PHS 4530 INTRODUCTORY ASTRONOMY
5 Credit Hours
This course is open to students on the college level in the freshman or sophomore year.
PHS4530 - INTRODUCTORY ASTRONOMY (5 hrs.)
[KRSN PHS 1020]
Introduction to Astronomy topics include fundamental concepts (planetary, stellar, and lunar motion; gravitation; light and telescopes); solar system 1 (Earth, Moon, Mercury, Venus, and Mars); solar system 2 (Jupiter and satellites, Saturn and satellites, outer planets); stars (nature of stars, birth, evolution and death of stars, neutron stars, black holes); universe (galaxies, quasars, blazars, cosmology).
Basic computer skills, campus or personal Internet access. (Knowledge of algebra is very helpful).
The science of astronomy is characterized by man’s ever-expanding concepts of the universe. The students study of astronomy will expand their awareness of the cosmos. The goal of this class is to give the student a feeling for the size and makeup of our universe, and a better understanding of our place in that universe.
Upon completion of this course, the Student will be conversant with content and methods of Modern Astronomy.
The learning outcomes and competencies detailed in this course meet, or exceed the learning outcomes and competencies specified by the Kansas core Outcomes Project for this course, as sanctioned by the Kansas Board of Regents.
Units Outcomes and Criterion Based Evaluation Key for Core Content:
The following defines the minimum core content not including the final examination period. Instructors may add other content as time allows.
UNIT I: ASTRONOMY & THE UNIVERSE
Outcomes: Upon completion of this unit, the student will gain an overview of Astronomy.
- Describe from the context of astronomy the scale of time and space.
- Understand the value of astronomy to society and science.
- Evaluate scale from scientific notation expressions.
- Evaluate angular size and distance with the angle formula.
UNIT 2: KNOWING THE HEAVENS OUTCOMES
Outcomes: Upon completion of this unit, the student will have an understanding of positional Astronomy.
- Communicate important ideas from early Egyptian, Greek and Ptolemaic astronomy.
- Describe ancient astronomical concepts.
- Relate stellar objects to constellations and names of constellations.
- Locate and follow the motions of stars on the celestial sphere.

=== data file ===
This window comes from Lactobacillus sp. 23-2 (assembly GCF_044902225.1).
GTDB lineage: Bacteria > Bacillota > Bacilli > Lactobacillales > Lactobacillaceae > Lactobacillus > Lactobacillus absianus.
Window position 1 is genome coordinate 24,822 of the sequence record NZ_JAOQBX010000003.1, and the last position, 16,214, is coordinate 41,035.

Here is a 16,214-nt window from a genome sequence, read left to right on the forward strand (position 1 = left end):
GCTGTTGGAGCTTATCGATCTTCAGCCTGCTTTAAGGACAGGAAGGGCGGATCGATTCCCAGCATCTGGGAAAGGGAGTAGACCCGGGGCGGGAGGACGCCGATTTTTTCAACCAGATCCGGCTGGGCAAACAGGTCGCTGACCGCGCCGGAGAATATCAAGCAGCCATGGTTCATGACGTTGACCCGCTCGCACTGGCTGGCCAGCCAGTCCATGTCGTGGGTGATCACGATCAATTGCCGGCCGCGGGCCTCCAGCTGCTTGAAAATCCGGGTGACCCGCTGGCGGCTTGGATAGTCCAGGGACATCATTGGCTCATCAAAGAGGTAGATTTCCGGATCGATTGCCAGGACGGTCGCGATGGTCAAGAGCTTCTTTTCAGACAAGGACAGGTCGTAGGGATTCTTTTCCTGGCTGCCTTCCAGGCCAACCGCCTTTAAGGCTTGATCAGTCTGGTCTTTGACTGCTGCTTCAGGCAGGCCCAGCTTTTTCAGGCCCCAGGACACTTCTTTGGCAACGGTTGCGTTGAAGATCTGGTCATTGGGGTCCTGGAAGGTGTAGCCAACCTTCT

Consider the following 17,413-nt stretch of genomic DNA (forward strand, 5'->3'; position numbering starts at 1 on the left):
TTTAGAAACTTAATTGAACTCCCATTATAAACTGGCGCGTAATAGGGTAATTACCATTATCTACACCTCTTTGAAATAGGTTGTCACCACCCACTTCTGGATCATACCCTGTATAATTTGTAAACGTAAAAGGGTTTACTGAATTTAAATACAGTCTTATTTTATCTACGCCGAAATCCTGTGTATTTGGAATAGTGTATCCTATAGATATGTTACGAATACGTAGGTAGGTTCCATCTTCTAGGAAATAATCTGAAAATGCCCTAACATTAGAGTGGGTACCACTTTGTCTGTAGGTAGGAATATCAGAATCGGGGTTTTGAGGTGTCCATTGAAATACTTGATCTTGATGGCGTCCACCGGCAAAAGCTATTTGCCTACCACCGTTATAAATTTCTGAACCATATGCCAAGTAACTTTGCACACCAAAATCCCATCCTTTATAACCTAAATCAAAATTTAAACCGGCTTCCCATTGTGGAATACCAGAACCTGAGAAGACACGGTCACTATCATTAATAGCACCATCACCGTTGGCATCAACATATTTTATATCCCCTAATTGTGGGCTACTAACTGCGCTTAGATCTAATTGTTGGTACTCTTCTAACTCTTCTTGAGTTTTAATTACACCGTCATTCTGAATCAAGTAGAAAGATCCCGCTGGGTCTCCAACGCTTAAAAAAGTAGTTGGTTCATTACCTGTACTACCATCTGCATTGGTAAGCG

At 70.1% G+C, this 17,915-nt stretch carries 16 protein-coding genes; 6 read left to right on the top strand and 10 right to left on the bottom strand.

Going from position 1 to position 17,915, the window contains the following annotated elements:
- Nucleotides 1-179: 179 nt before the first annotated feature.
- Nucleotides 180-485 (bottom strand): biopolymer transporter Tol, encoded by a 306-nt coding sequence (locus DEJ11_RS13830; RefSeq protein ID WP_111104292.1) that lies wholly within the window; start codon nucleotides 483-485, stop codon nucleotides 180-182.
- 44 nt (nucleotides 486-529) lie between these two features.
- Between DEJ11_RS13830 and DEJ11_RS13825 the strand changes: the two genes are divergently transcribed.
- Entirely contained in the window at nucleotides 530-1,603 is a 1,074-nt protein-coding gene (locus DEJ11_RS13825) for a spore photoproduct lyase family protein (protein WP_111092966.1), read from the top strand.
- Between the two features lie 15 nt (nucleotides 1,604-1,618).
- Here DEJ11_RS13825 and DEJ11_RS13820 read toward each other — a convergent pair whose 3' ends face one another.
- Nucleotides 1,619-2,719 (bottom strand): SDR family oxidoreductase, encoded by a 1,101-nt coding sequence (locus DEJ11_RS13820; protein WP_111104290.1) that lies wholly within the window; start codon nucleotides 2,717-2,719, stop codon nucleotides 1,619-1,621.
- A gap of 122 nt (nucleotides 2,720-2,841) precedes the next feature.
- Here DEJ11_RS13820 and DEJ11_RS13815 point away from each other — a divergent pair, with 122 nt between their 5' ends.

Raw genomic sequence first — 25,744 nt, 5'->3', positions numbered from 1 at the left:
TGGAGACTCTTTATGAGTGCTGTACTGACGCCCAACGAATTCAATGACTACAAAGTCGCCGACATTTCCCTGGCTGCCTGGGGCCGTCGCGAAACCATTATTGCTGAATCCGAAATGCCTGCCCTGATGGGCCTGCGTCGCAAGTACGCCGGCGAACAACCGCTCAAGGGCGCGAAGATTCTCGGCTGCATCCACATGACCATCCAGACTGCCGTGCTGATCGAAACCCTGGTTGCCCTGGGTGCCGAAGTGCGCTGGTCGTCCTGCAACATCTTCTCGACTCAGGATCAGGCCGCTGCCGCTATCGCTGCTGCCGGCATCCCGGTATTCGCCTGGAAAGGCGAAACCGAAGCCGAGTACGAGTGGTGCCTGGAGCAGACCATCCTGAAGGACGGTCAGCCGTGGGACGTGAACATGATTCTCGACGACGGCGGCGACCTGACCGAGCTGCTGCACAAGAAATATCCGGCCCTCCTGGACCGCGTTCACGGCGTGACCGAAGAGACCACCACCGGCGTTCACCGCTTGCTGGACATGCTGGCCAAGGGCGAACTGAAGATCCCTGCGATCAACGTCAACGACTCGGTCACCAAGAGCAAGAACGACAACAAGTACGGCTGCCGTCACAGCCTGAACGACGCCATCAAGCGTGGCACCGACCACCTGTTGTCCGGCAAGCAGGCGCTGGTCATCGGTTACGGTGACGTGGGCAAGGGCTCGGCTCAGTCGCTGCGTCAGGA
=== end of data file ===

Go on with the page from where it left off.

- Relate seasonal changes in the sky to planetary and lunar motions.
- Develop a relationship between time keeping and astronomical motions.
UNIT 3: ECLIPSES AND THE MOTION OF MOON
Outcomes: Upon completion of this unit, the student will have an understanding of the motion and behavior of the moon.
- Describe lunar phases and motion.
- Describe and predict lunar eclipses.
- Describe total, partial and annular solar eclipses.
- Gain perspective for the measurement of planetary distances.
UNIT 4: GRAVITATION AND THE MOTIONS AND PLANETS
Outcomes: Upon completion of the unit, the student will be able to use Newtonian Physics concepts to understand planetary motion and gravitation.
- Evaluate early geocentric cosmogony in terms of planetary motion.
- Relate Copernican Heliocentric cosmogony to planetary motion.
- Describe conjunctions, oppositions and elongation of planets.
- Relate the dismantling of early cosmogonies based on observations by Tycho Brahe.
- Utilize Kepler’s Laws to describe planetary motions that confirmed modern astronomy.
- Relate telescopic evidence from Galileo to heliocentric cosmogony.
- Describe the confirmation of Kepler’s Laws of Planetary motion by Newton’s Laws.
- Evaluate gravitational forces between planetary bodies.
UNIT 5: THE NATURE OF LIGHT AND MATTER
Outcomes: Upon completion of this unit, the student will gain an understanding of the nature of light and matter.
- Relate historic processes utilized to determine characteristics of light.
- Describe the Stefan-Boltzman characterization of blackbody radiation and color temperature.
- Characterize light (particle and wave nature) by the photoelectric effect and Plancks constant.
- Understand line spectra and how they are used to evaluate the chemical makeup of stars.
- Describe the production of photons from the atomic structure of chemical elements.
- Predict wavelengths of photons from the Bohr model.
- Understand the Doppler Effect on light and its use in motion detection.
UNIT 6: OPTICS AND TELESCOPES
Outcomes: Upon completion of this unit, the student will gain an understanding of the types of telescopes and observational techniques used in modern Astronomy
- Relate the structure and function of refractive and reflective telescopes.
- Predict which type of telescope is best for an observation.
- Determine the angular resolution of a telescope.
- Describe the imaging process of CCD and spectrographic Astronomy
- Give rational for radio telescope astronomy, and advantages of orbital telescopes over the range of the electromagnetic spectrum.